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Trigger Finger

Tendinitis is inflammation, irritation, and swelling of a tendon, which is the fibrous structure that joins muscle to bone. Each finger have two tendons. The tendons run along the palm side of the fingers and are very close to the surface of the skin, particularly where the skin folds as you bend your fingers. The tendons in the fingers are called flexor tendons. The longer tendon (flexor digitorum profundus attaches to the last bone of the finger and bends the tip; the shorter tendon (flexor digitorum sublimis) bends the middle joint of the finger.

Symptoms of Trigger Finger

  • An inability to bend one or more joints of the finger
  • Pain when you bend your finger
  • Mild swelling over the joint closest to your fingertip

Treatment of Trigger Finger

Initial treatment of the condition can include:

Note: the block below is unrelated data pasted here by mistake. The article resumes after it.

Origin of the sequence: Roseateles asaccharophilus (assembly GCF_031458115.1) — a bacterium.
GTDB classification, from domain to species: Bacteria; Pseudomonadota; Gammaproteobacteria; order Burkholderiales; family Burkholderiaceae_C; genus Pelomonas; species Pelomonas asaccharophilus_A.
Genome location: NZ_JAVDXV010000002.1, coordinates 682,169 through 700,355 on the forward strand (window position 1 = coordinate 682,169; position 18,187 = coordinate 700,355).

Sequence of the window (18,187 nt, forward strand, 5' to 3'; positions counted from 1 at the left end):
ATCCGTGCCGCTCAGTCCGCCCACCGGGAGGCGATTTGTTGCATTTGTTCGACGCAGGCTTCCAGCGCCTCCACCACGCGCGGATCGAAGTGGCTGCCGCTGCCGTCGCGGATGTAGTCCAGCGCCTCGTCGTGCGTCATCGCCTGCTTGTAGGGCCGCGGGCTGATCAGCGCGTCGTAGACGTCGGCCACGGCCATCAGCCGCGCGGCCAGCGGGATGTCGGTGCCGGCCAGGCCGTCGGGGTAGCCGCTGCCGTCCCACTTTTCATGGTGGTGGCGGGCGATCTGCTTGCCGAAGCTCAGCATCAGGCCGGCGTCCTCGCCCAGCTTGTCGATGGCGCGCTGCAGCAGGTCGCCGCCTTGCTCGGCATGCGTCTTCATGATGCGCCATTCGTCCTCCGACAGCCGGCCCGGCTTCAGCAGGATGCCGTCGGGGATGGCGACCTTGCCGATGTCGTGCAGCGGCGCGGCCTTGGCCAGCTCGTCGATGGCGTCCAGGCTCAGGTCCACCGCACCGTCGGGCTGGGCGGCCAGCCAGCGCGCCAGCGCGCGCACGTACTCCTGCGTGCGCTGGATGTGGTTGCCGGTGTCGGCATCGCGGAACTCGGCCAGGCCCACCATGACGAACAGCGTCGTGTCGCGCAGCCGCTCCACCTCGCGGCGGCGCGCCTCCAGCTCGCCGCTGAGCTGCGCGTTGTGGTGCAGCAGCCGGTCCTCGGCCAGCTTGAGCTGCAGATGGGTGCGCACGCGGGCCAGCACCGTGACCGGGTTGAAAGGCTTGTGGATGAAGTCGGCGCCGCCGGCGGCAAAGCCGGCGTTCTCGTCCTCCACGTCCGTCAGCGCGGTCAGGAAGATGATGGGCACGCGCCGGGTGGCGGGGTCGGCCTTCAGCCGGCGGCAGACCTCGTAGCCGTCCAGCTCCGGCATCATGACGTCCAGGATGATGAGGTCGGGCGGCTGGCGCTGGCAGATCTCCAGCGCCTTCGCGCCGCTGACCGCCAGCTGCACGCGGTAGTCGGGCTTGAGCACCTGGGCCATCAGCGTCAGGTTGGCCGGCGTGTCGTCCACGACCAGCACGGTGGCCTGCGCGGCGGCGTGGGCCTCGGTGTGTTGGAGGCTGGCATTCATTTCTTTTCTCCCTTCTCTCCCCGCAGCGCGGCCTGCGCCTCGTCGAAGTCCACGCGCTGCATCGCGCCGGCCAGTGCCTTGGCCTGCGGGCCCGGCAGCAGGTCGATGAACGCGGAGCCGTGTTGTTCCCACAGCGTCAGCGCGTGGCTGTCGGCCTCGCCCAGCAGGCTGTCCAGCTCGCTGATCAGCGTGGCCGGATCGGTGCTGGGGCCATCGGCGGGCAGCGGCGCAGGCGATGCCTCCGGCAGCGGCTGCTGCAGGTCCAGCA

• Icing the area
  • Avoiding activities that caused the inflammation
  • Splinting the affected finger or thumb in an extended position for 10 to 14 days

Your physician may prescribe an oral anti-inflammatory medication to reduce the pain and swelling.  In addition, to reduce the inflammation of the tendon sheath, your physician may also give you an injection of corticosteroid (cortisone-like medication) directly to the affected area.  If symptoms persist, another injection could be given in three or four weeks, except in cases of rheumatoid diseases.  Patients with rheumatoid disease are at an increased risk for tendon rupture and surgery should be considered after one injection fails to relieve the symptoms.


This web site is intended for your own informational purposes only. No person or entity associated with this web site purports to be engaging in the practice of medicine through this medium. The information you receive is not intended as a substitute for the advice of a physician or other health care professional. If you have an illness or medical problem, contact your health care provider.


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